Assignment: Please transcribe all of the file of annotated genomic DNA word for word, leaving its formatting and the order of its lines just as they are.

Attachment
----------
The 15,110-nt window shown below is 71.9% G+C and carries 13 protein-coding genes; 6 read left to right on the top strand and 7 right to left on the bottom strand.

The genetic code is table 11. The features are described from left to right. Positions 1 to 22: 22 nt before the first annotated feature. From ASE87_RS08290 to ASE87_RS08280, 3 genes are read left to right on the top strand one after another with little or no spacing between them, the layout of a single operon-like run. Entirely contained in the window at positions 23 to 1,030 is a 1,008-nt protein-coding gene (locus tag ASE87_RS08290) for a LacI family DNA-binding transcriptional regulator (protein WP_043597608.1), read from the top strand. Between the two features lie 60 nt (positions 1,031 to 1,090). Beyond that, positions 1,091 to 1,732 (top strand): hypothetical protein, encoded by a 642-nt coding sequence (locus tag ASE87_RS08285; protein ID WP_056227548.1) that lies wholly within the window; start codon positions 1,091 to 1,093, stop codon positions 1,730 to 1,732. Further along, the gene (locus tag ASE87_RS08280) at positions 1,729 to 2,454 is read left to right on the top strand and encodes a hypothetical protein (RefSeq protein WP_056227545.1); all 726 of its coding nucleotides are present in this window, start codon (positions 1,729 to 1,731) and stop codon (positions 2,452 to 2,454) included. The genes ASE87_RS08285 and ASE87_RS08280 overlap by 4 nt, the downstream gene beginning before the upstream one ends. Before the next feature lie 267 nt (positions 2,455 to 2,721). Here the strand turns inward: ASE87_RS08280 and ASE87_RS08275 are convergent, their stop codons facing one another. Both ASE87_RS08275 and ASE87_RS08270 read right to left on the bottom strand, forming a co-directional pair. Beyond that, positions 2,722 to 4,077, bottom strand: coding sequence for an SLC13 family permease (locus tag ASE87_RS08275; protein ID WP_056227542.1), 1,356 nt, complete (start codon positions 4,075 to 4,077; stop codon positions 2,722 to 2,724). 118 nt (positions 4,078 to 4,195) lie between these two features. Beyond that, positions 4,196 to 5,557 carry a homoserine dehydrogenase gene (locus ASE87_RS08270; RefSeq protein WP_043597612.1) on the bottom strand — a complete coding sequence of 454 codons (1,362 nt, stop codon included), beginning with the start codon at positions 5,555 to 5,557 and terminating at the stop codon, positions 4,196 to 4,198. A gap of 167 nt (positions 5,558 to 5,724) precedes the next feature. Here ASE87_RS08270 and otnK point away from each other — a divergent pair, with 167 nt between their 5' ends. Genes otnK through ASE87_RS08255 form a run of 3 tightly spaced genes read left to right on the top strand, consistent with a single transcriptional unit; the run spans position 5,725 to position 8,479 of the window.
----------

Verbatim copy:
The 15,110-nt window shown below is 71.9% G+C and carries 13 protein-coding genes; 6 read left to right on the top strand and 7 right to left on the bottom strand.

The genetic code is table 11. The features are described from left to right. Positions 1 to 22: 22 nt before the first annotated feature. From ASE87_RS08290 to ASE87_RS08280, 3 genes are read left to right on the top strand one after another with little or no spacing between them, the layout of a single operon-like run. Entirely contained in the window at positions 23 to 1,030 is a 1,008-nt protein-coding gene (locus tag ASE87_RS08290) for a LacI family DNA-binding transcriptional regulator (protein WP_043597608.1), read from the top strand. Between the two features lie 60 nt (positions 1,031 to 1,090). Beyond that, positions 1,091 to 1,732 (top strand): hypothetical protein, encoded by a 642-nt coding sequence (locus tag ASE87_RS08285; protein ID WP_056227548.1) that lies wholly within the window; start codon positions 1,091 to 1,093, stop codon positions 1,730 to 1,732. Further along, the gene (locus tag ASE87_RS08280) at positions 1,729 to 2,454 is read left to right on the top strand and encodes a hypothetical protein (RefSeq protein WP_056227545.1); all 726 of its coding nucleotides are present in this window, start codon (positions 1,729 to 1,731) and stop codon (positions 2,452 to 2,454) included. The genes ASE87_RS08285 and ASE87_RS08280 overlap by 4 nt, the downstream gene beginning before the upstream one ends. Before the next feature lie 267 nt (positions 2,455 to 2,721). Here the strand turns inward: ASE87_RS08280 and ASE87_RS08275 are convergent, their stop codons facing one another. Both ASE87_RS08275 and ASE87_RS08270 read right to left on the bottom strand, forming a co-directional pair. Beyond that, positions 2,722 to 4,077, bottom strand: coding sequence for an SLC13 family permease (locus tag ASE87_RS08275; protein ID WP_056227542.1), 1,356 nt, complete (start codon positions 4,075 to 4,077; stop codon positions 2,722 to 2,724). 118 nt (positions 4,078 to 4,195) lie between these two features. Beyond that, positions 4,196 to 5,557 carry a homoserine dehydrogenase gene (locus ASE87_RS08270; RefSeq protein WP_043597612.1) on the bottom strand — a complete coding sequence of 454 codons (1,362 nt, stop codon included), beginning with the start codon at positions 5,555 to 5,557 and terminating at the stop codon, positions 4,196 to 4,198. A gap of 167 nt (positions 5,558 to 5,724) precedes the next feature. Here ASE87_RS08270 and otnK point away from each other — a divergent pair, with 167 nt between their 5' ends. Genes otnK through ASE87_RS08255 form a run of 3 tightly spaced genes read left to right on the top strand, consistent with a single transcriptional unit; the run spans position 5,725 to position 8,479 of the window.